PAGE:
lucky you are with the living conditions in America.
Yep, one hundred percent. One hundred percent. I tell my
friends that all the time and I always try to get that across. The same way
that Jewish people have a birth-right to go back to Israel. I think African
people should have that too. It gives you a wider understanding of what’s going
on and makes you realise that all the petty shit that you worry about or deem
important really isn’t.
I’ve heard there’s a
lot of internalized racism over there and white people get special treatment
over their own culture.
Definitely, of course. That’s just part of it. I don’t
really know what it stems from, but you always see that. It’s maybe because
they were colonized by white people or whatever. Some African people think that
white people are better. It’s really insane.
How long did it take
you start making music after you returned from the Ivory Coast?
When I came back, I wasn’t really fucking around you know. I
had so much time to think and visualise what I wanted to do when I was there,
that when I came back I didn’t waste my time.
Have you been back?
Nah, I want to go back. I want to go back soon. Hopefully I
go back soon. I think there’s a festival over there next year so I’m going to
try go to that.
You’re proud of your
African heritage, are you equally proud of your Jewish side?
Yeah. I would say that I’m not as in touch with my Jewish heritage
as my African, but I am proud of it.
Ice Cold Perm was a
reasonably polished project. Were you working with labels behind the scenes at
Hell no! [laughs] It was me, my friend Joe and our friend
Oliver, who is Joe’s big cousin. He has a website called dreamcollabo.com,
which initially put it out. Me and Joe just recorded it in his bedroom. We
would all talk about what would make it and what wouldn’t ya know, and then we
just dropped it.
What made you decide
to sign specifically to Fools Gold? I’m sure there were also other labels that
I just liked what they had going on. I knew that I was
moving towards that kind of melodic sound, at least at that time. It felt like
a good fit.
Were you nervous
about performing on some of your earlier tours? You gained an audience quite
Not really. I recall I was nervous the first show I ever
did. After that, once you kind of realise that this is your passion, everything
comes out on stage. As soon as you touch the stage and you realise that this is
your time, you forget about everything.
I know you’ve toured
Australia before, how was that?
It was amazing. It was weird for me to just see that I had
reached people out there and they embraced me. It was super cool, I loved it
and would love to go back.
Where do you see your
sound going next? Maybe into Funk?
Ah… no. I guess that will all be revealed in time, but I am
working on new things. I’m working on a lot of stuff. I’m not going to talk
about specifics, but it is coming and you’ll see.
Have you collaborated
with Danny Brown?
No, it hasn’t happened yet.
You’re in an iPhone
5C commercial. How did you get involved with that?
My friend the same guy who put out my mixtape, Oliver, he
was doing the casting. I wasn’t going to do the ad. I was trying to help him
find people to do it. I think it was last minute and he was like: “Dude, I
can’t find anybody. Just send me a picture of you or some shit. “ So I sent him
a picture and they liked me, so I did it. It was fun.
When did you start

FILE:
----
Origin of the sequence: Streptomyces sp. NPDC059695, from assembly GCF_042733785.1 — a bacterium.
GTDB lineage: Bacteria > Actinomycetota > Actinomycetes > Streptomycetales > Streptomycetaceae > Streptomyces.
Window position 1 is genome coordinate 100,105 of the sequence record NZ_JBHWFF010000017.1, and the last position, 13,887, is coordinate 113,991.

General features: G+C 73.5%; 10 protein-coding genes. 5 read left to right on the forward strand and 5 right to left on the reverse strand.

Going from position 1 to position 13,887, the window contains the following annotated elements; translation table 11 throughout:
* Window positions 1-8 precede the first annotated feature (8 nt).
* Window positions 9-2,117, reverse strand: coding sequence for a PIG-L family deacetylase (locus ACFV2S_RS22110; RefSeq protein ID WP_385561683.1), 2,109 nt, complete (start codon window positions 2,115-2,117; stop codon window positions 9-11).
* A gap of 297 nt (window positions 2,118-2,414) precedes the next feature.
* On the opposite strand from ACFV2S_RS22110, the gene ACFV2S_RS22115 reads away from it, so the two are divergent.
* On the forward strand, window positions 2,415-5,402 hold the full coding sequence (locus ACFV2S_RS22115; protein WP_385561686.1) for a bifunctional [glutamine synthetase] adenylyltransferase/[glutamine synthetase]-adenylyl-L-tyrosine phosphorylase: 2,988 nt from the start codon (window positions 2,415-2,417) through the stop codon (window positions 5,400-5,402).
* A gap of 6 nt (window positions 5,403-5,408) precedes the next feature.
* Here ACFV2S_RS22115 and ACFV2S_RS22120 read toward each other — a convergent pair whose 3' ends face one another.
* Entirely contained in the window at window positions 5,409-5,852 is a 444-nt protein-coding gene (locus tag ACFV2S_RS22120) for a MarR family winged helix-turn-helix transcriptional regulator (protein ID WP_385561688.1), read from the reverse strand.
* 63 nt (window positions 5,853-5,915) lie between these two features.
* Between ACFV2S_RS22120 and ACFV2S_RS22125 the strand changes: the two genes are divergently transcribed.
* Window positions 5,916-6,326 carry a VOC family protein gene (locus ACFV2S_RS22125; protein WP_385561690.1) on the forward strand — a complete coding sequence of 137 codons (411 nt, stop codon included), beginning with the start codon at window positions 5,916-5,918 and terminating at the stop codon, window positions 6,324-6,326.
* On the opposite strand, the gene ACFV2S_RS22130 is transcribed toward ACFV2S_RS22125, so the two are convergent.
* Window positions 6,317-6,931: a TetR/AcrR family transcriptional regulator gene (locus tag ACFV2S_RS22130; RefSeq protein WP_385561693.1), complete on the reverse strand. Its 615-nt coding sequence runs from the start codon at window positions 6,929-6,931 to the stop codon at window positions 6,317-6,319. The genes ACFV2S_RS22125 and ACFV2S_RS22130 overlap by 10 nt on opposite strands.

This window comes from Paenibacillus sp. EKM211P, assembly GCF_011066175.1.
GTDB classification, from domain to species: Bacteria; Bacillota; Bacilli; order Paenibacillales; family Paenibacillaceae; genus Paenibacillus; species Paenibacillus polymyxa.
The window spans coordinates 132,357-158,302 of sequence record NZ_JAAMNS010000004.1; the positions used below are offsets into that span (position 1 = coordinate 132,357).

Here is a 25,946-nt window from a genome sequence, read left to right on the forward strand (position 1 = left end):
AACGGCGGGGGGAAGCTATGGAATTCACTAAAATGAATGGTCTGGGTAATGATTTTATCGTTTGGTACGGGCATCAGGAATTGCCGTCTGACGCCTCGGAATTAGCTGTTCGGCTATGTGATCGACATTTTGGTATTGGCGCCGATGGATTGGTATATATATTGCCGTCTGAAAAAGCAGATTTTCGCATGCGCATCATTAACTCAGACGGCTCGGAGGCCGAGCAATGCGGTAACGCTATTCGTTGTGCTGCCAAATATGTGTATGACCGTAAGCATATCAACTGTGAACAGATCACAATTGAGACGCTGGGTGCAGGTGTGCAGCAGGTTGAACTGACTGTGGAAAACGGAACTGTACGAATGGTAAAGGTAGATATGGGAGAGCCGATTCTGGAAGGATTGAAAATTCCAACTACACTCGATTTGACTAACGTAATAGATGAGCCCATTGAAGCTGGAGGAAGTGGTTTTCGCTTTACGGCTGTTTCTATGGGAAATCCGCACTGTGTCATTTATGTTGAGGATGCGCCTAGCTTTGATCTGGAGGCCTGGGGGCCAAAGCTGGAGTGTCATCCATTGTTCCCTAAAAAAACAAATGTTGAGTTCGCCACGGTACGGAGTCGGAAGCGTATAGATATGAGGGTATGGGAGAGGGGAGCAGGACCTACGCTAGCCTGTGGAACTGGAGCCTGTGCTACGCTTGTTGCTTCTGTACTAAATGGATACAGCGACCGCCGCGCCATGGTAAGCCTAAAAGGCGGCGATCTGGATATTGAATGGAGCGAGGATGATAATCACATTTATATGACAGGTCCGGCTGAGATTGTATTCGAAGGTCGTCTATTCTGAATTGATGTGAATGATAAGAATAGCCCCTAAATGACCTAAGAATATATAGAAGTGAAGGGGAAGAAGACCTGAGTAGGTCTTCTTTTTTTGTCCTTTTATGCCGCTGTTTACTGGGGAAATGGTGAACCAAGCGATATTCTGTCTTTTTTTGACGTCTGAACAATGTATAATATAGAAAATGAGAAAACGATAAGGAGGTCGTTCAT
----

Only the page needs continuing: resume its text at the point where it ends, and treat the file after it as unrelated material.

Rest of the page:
growing your hair?
Shit, I would have been 10 years old or something. It was
I don’t really know. A lot of the people I was fans of had
long hair. Whether it was from rock music or whatever. I used to really like
wrestling when I was younger and all these old wrestlers had long hair, so
that’s what I wanted to do.
How would you rate
your hair in comparison to DJ Quik’s on Rhythmalism?
Ah, I don’t know if I’ve seen it on that particular album
cover. He’s got a hell of a perm or whatever it is [laughs.] I mean it’s nice
or whatever, but I like mine more.
I watched some of the
Hollywood Shuffle film you sample on “My Activator.” What’s your favourite type
[Laughs] I don’t even know any different types. I don’t know
shit about them. I just love that movie.
You obviously like
the 70s look and you’ve got the hair, did people ever call you gay?
Of course [laughs]. Of course. Yeah. I’m not an insecure
man. I’m chilled. I don’t get caught up in that shit. If you want to call me
gay or whatever you think, that’s your opinion. I can just be me. I keep it
moving. I don’t think anybody necessarily is meant to be understood.
I heard a rumour that
some classmates of yours claimed you were pimping girls at 16 years old at
Ohhh no. No, what the fuck! [laughs] See I didn’t even go to
Sorry I’m asking some
No, it’s all good. I like these questions. I get tired of
the weak-ass ones.
You’ve also said
previously when you’re talking about “hoes,” or whatever, that doesn’t
necessarily translate to real life and real people. Can you tell us about that?
To me it’s clear, but I’ll explain it. Not every record is
necessarily about a pimp and a hoe or whatever people think it is. It could be
anything. It could be a metaphor, it could be taken however. That’s why I said
it’s not meant to be taken literally. If I’m talking about that, it could be
something else. It could be what’s going on in my life or whatever. It’s just
abstract as it comes. When I’m writing I’m not always thinking about that type
You’re pretty open
about admitting you have never been a pimp and you’ve never claimed to be one.
What do you think about people who criticise your authenticity?
It’s only an issue of authenticity, if you view it as one.
If you view it as expression and it’s not meant to be taken literally, there’s
no issue of authenticity. When it comes down to people judging it as if it’s
meant to be taken literally, then yeah the issue comes into play. If it’s
pretty much any genre other than rap, then people know not to take it
literally. It’s just an expression, you don’t know what the fuck they [the
performer] are talking about. On some level, I would compare it to that. Of
course I’m open about it [not being an actual pimp], because I don’t want you
to take it literally.
You see yourself as a
performer and musician first?
Yeah, one hundred percent. Honestly, I have two projects out
and I’m always growing and doing stuff, so people will see what everything